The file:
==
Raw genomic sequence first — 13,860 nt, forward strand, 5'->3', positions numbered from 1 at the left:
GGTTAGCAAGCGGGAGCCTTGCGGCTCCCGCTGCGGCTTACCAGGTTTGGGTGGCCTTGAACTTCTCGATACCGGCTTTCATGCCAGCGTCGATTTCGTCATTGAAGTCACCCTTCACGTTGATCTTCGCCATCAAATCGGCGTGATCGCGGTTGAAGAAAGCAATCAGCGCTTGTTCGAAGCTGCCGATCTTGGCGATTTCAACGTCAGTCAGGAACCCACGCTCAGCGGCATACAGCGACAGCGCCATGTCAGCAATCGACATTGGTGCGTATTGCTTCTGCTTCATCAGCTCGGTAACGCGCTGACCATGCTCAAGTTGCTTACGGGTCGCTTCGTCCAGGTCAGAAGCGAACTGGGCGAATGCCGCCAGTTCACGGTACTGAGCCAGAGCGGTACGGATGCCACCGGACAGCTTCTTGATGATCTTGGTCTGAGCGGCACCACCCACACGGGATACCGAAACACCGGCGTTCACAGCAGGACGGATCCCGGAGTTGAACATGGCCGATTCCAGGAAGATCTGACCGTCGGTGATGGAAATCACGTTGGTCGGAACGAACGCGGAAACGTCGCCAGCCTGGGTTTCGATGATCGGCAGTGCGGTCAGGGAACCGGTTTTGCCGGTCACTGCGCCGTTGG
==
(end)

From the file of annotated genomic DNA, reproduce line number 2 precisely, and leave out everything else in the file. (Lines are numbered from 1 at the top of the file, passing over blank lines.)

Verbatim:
GGTTAGCAAGCGGGAGCCTTGCGGCTCCCGCTGCGGCTTACCAGGTTTGGGTGGCCTTGAACTTCTCGATACCGGCTTTCATGCCAGCGTCGATTTCGTCATTGAAGTCACCCTTCACGTTGATCTTCGCCATCAAATCGGCGTGATCGCGGTTGAAGAAAGCAATCAGCGCTTGTTCGAAGCTGCCGATCTTGGCGATTTCAACGTCAGTCAGGAACCCACGCTCAGCGGCATACAGCGACAGCGCCATGTCAGCAATCGACATTGGTGCGTATTGCTTCTGCTTCATCAGCTCGGTAACGCGCTGACCATGCTCAAGTTGCTTACGGGTCGCTTCGTCCAGGTCAGAAGCGAACTGGGCGAATGCCGCCAGTTCACGGTACTGAGCCAGAGCGGTACGGATGCCACCGGACAGCTTCTTGATGATCTTGGTCTGAGCGGCACCACCCACACGGGATACCGAAACACCGGCGTTCACAGCAGGACGGATCCCGGAGTTGAACATGGCCGATTCCAGGAAGATCTGACCGTCGGTGATGGAAATCACGTTGGTCGGAACGAACGCGGAAACGTCGCCAGCCTGGGTTTCGATGATCGGCAGTGCGGTCAGGGAACCGGTTTTGCCGGTCACTGCGCCGTTGG